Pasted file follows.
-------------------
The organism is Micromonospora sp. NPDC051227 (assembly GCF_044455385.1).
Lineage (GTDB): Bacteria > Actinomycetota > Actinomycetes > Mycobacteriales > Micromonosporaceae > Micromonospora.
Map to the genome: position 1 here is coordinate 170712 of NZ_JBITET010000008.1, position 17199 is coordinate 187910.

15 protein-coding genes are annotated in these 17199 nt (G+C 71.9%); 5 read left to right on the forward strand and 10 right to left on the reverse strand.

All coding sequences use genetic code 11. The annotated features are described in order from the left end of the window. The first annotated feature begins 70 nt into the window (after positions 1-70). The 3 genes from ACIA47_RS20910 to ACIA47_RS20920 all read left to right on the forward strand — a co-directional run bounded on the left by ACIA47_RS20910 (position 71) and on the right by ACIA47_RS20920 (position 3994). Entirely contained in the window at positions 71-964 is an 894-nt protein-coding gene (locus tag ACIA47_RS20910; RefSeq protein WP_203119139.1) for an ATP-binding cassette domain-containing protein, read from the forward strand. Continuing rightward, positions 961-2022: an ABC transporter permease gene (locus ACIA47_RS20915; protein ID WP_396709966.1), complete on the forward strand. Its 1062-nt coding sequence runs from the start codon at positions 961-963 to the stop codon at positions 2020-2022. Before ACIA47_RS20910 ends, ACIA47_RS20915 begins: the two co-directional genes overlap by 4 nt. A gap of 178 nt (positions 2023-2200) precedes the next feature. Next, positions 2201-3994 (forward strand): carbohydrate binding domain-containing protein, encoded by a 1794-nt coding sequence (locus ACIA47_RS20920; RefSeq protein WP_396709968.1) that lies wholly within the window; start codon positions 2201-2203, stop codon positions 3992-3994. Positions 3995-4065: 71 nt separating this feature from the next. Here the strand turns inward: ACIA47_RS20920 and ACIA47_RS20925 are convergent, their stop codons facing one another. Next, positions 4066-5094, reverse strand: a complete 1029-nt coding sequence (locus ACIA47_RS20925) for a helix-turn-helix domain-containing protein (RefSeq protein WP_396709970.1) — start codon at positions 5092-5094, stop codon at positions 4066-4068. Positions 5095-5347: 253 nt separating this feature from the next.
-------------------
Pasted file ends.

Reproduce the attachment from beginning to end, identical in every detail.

The organism is Micromonospora sp. NPDC051227 (assembly GCF_044455385.1).
Lineage (GTDB): Bacteria > Actinomycetota > Actinomycetes > Mycobacteriales > Micromonosporaceae > Micromonospora.
Map to the genome: position 1 here is coordinate 170712 of NZ_JBITET010000008.1, position 17199 is coordinate 187910.

15 protein-coding genes are annotated in these 17199 nt (G+C 71.9%); 5 read left to right on the forward strand and 10 right to left on the reverse strand.

All coding sequences use genetic code 11. The annotated features are described in order from the left end of the window. The first annotated feature begins 70 nt into the window (after positions 1-70). The 3 genes from ACIA47_RS20910 to ACIA47_RS20920 all read left to right on the forward strand — a co-directional run bounded on the left by ACIA47_RS20910 (position 71) and on the right by ACIA47_RS20920 (position 3994). Entirely contained in the window at positions 71-964 is an 894-nt protein-coding gene (locus tag ACIA47_RS20910; RefSeq protein WP_203119139.1) for an ATP-binding cassette domain-containing protein, read from the forward strand. Continuing rightward, positions 961-2022: an ABC transporter permease gene (locus ACIA47_RS20915; protein ID WP_396709966.1), complete on the forward strand. Its 1062-nt coding sequence runs from the start codon at positions 961-963 to the stop codon at positions 2020-2022. Before ACIA47_RS20910 ends, ACIA47_RS20915 begins: the two co-directional genes overlap by 4 nt. A gap of 178 nt (positions 2023-2200) precedes the next feature. Next, positions 2201-3994 (forward strand): carbohydrate binding domain-containing protein, encoded by a 1794-nt coding sequence (locus ACIA47_RS20920; RefSeq protein WP_396709968.1) that lies wholly within the window; start codon positions 2201-2203, stop codon positions 3992-3994. Positions 3995-4065: 71 nt separating this feature from the next. Here the strand turns inward: ACIA47_RS20920 and ACIA47_RS20925 are convergent, their stop codons facing one another. Next, positions 4066-5094, reverse strand: a complete 1029-nt coding sequence (locus ACIA47_RS20925) for a helix-turn-helix domain-containing protein (RefSeq protein WP_396709970.1) — start codon at positions 5092-5094, stop codon at positions 4066-4068. Positions 5095-5347: 253 nt separating this feature from the next.